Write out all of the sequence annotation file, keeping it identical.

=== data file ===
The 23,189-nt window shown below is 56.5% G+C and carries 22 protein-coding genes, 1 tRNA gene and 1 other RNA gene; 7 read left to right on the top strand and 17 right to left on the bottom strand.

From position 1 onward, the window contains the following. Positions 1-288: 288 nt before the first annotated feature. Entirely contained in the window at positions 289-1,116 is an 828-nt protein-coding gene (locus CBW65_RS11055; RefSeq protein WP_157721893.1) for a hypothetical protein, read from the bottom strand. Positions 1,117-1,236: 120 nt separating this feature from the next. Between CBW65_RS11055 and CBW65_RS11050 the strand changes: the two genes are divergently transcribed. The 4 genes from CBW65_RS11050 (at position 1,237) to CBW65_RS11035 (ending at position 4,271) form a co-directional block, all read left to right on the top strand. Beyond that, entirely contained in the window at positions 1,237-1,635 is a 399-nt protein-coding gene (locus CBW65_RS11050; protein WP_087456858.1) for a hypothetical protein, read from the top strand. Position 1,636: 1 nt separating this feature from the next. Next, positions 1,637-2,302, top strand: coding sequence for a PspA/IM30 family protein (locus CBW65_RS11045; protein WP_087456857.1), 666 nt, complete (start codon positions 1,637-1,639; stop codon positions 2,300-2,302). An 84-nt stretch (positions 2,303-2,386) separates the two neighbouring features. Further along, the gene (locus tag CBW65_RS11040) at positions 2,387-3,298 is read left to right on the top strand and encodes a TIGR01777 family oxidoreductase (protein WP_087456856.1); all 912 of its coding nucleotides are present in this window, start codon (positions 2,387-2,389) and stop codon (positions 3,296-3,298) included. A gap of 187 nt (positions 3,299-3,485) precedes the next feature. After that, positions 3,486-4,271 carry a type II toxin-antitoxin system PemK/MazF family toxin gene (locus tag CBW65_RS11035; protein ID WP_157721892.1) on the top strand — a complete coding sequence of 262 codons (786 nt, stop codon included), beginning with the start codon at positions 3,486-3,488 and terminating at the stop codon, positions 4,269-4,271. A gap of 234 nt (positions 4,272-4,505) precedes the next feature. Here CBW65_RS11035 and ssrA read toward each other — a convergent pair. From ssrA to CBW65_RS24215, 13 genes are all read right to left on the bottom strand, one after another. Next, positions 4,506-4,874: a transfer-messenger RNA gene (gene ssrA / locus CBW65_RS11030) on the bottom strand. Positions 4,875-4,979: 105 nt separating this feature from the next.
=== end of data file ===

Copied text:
The 23,189-nt window shown below is 56.5% G+C and carries 22 protein-coding genes, 1 tRNA gene and 1 other RNA gene; 7 read left to right on the top strand and 17 right to left on the bottom strand.

From position 1 onward, the window contains the following. Positions 1-288: 288 nt before the first annotated feature. Entirely contained in the window at positions 289-1,116 is an 828-nt protein-coding gene (locus CBW65_RS11055; RefSeq protein WP_157721893.1) for a hypothetical protein, read from the bottom strand. Positions 1,117-1,236: 120 nt separating this feature from the next. Between CBW65_RS11055 and CBW65_RS11050 the strand changes: the two genes are divergently transcribed. The 4 genes from CBW65_RS11050 (at position 1,237) to CBW65_RS11035 (ending at position 4,271) form a co-directional block, all read left to right on the top strand. Beyond that, entirely contained in the window at positions 1,237-1,635 is a 399-nt protein-coding gene (locus CBW65_RS11050; protein WP_087456858.1) for a hypothetical protein, read from the top strand. Position 1,636: 1 nt separating this feature from the next. Next, positions 1,637-2,302, top strand: coding sequence for a PspA/IM30 family protein (locus CBW65_RS11045; protein WP_087456857.1), 666 nt, complete (start codon positions 1,637-1,639; stop codon positions 2,300-2,302). An 84-nt stretch (positions 2,303-2,386) separates the two neighbouring features. Further along, the gene (locus tag CBW65_RS11040) at positions 2,387-3,298 is read left to right on the top strand and encodes a TIGR01777 family oxidoreductase (protein WP_087456856.1); all 912 of its coding nucleotides are present in this window, start codon (positions 2,387-2,389) and stop codon (positions 3,296-3,298) included. A gap of 187 nt (positions 3,299-3,485) precedes the next feature. After that, positions 3,486-4,271 carry a type II toxin-antitoxin system PemK/MazF family toxin gene (locus tag CBW65_RS11035; protein ID WP_157721892.1) on the top strand — a complete coding sequence of 262 codons (786 nt, stop codon included), beginning with the start codon at positions 3,486-3,488 and terminating at the stop codon, positions 4,269-4,271. A gap of 234 nt (positions 4,272-4,505) precedes the next feature. Here CBW65_RS11035 and ssrA read toward each other — a convergent pair. From ssrA to CBW65_RS24215, 13 genes are all read right to left on the bottom strand, one after another. Next, positions 4,506-4,874: a transfer-messenger RNA gene (gene ssrA / locus CBW65_RS11030) on the bottom strand. Positions 4,875-4,979: 105 nt separating this feature from the next.